Iain Reading is passionate about Root Beer, music, and writing. He is Canadian, but currently resides in the Netherlands working for the United Nations.

Iain is the author of the Kitty Hawk Flying Detective Agency Series, The Wizards of Waterfire Series, and the dragon of the month club. To learn more, go to http://www.amazon.com/Iain-Reading/e/B00B0NGI6Q/

Adventurous reading, 

Jordan

 

Review: The Dead House – The Naida Tapes by Dawn Kurtagich

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There is a box. A box that should never have been discovered. And a warning beneath the lid.

This was for Kaitlyn. It was a mistake. Forget this box and leave the Isle. Don’t look any further.
I’m begging you. N.C.D. 2005

After the inferno that swept through Elmbride High, claiming the lives of three teenagers and causing one student, Carly Johnson, to disappear, Naida Chounan-Dupre was locked away for the good of society.

But that wasn’t the end of the story.

Because you can’t play with the devil and not pay the price.

The chilling, psychological horror of The Dead House returns with never-before-seen footage of the Naida tapes.

review

4/5 Stars 

What I love about Dawn Kurtagich is her ability to make the uncanny ridiculously terrifying. The mind is a dark and twisted place, and as humans, we have an astounding capacity to become consumed by our thoughts. What Kurtagich excels at is making the reader question the characters, to doubt them, and to sift through the story and fight hard to uncover what’s real before it’s too late. Is it supernatural or are the characters just having a mental break? You decide.

Some scenes are graphic, grotesque and may be triggering for some readers. Kurtagich is never short on description and I eat that stuff up. If you’re one of those horror film lovers who gets ecstatic over Paranormal Activity, Insidious, or Sinister, pick this up. 

The story is lively. There’s absolutely never a dull moment. From the initial intro to the new characters and relearning the old. There’s mystery, terror, intrigue, and such darkness it will consume you. 

If you haven’t read The Dead House in a while, you might want to revisit the ending. I read hundreds of books a year so some mentions of characters really threw me and there wasn’t enough reiteration of the earlier book at the time they were mentioned to make me feel like I had a grip on the back story.

Naida’s dead house. Chills. Her fear, her anxiety, the overwhelming sense of dread that she’s going to let the word out. The way she mutilates herself. EVERYTHING is twisted, and dark, and made of a fantastic combination of desperation and hope.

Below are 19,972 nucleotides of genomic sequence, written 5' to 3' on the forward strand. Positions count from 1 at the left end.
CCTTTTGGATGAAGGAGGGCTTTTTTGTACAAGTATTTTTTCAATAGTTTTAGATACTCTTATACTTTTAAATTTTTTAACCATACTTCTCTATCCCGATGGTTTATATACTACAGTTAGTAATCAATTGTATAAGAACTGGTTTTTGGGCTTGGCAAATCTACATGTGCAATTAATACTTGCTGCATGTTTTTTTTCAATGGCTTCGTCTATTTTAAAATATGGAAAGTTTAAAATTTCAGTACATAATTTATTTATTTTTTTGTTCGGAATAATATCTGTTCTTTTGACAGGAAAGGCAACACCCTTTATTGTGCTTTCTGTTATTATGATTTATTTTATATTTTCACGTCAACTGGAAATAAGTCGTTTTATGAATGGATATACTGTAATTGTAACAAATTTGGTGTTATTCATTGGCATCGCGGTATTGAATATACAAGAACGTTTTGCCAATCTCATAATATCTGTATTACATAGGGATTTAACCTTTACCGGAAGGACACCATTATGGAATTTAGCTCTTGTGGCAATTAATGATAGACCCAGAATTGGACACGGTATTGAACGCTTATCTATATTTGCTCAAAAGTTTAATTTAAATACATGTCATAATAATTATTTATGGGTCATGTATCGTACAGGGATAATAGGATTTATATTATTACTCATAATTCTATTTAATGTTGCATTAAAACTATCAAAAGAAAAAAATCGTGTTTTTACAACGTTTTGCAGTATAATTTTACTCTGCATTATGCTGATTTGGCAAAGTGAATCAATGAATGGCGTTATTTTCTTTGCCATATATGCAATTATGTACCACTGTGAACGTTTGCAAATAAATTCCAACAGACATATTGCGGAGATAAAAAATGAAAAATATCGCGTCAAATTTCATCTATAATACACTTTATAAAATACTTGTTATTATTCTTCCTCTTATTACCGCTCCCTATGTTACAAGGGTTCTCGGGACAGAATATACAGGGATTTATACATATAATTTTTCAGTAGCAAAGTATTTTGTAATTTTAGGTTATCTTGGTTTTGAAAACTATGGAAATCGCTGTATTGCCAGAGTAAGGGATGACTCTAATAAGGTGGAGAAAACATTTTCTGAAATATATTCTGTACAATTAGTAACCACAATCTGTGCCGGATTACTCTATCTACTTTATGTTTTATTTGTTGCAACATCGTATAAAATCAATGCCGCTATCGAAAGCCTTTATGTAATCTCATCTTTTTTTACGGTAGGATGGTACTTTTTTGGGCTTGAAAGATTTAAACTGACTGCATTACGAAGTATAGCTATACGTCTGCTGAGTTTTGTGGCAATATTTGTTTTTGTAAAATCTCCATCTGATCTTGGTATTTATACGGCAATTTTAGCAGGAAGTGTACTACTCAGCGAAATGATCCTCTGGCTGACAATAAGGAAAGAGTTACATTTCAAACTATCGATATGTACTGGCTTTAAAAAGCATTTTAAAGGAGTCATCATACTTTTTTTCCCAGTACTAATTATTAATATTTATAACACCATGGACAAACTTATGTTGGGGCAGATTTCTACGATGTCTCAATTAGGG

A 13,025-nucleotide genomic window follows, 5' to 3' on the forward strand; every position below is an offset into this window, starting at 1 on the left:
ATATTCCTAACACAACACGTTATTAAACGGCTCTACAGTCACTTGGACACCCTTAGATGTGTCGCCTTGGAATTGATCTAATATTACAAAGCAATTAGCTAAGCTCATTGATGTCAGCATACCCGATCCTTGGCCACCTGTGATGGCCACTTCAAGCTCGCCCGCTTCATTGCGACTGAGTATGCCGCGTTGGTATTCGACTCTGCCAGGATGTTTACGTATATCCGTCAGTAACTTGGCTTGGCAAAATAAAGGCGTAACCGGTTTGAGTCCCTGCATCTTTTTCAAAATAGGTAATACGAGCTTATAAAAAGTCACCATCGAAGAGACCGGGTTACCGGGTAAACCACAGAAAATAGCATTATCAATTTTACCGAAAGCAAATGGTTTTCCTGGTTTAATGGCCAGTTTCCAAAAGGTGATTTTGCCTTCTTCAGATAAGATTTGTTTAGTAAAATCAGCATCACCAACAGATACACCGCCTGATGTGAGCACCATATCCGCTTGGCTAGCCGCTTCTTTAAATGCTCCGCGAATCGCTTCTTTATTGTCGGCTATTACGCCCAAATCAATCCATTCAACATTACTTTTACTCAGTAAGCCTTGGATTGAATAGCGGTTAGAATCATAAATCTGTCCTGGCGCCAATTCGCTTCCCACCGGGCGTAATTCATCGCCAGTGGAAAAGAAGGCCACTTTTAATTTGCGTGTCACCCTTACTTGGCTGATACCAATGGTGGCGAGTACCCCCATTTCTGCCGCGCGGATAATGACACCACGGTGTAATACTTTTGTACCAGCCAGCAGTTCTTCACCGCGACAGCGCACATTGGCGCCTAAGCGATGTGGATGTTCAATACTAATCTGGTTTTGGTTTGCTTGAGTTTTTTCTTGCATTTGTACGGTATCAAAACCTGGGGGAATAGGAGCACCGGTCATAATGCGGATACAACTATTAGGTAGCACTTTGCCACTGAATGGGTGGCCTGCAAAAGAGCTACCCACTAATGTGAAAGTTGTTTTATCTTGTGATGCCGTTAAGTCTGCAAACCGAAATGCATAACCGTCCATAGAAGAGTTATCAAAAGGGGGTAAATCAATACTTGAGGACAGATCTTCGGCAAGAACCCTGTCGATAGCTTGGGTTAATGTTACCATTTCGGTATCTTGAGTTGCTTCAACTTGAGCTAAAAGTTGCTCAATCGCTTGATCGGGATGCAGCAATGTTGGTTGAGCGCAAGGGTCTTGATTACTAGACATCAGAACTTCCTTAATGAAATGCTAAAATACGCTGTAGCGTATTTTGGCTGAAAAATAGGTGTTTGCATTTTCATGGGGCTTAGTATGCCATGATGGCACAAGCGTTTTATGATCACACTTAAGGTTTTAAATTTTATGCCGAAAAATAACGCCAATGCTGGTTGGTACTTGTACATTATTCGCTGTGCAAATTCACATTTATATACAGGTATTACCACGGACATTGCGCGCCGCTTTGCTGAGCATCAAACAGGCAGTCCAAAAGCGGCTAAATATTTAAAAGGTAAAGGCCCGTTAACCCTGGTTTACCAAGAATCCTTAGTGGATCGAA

For the most part, the characters were well-developed and memorable. Scott felt wishy-washy as a love interest and didn’t have much personality. Apart from one sweet scene, it was a bit of a let down. 

The camera footage. You truly feel like you’re watching. Each bizarre, weird thing becomes doubly disturbing when Naida attempts to explain. Everything you think you know, maybe, just maybe, you know nothing. 🙂 

If you like any of the following, you’ll enjoy this:

Suspenseful reading, 

Jordan

Theme Reviews: The Cabin by Natasha Preston and The Wolf Road by Beth Lewis

PSA: I’ve decided in an effort to catch up on my outrageously large to be reviewed list that I’m going to do double, themed reviews. This way, reviews are geared towards a specific YA/NA genre and if you liked one of those reviewed, you might be interested in the other one listed.

Below are two mystery thrillers. The first is a murder mystery, the second is a twisted dystopian mystery meets survival tale. 

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There may only be one killer, but no one is innocent in this new thriller from Natasha Preston, author of The Cellar and Awake.

When Mackenzie treks to a secluded cabin in the woods with six friends, she expects a fun weekend of partying, drinking, and hookups. But when they wake to find two of their own dead and covered in blood, it’s clear there’s a killer among them.

As the police try to unravel the case, Mackenzie launches her own investigation. Before long secrets start to emerge, revealing a sinister web of sins among the original seven friends. The killer is still free. Every one of them is a suspect. And Mackenzie starts to realize that no one is innocent…

review

2/5 Stars

***I received this eARC as a gift in exchange for an honest review via NetGalley & SOURCEBOOKS Fire

I just couldn’t get into this story. I tried several times. I read to about 20%, stepped away, and then came back and read 5-10% more and I still struggled.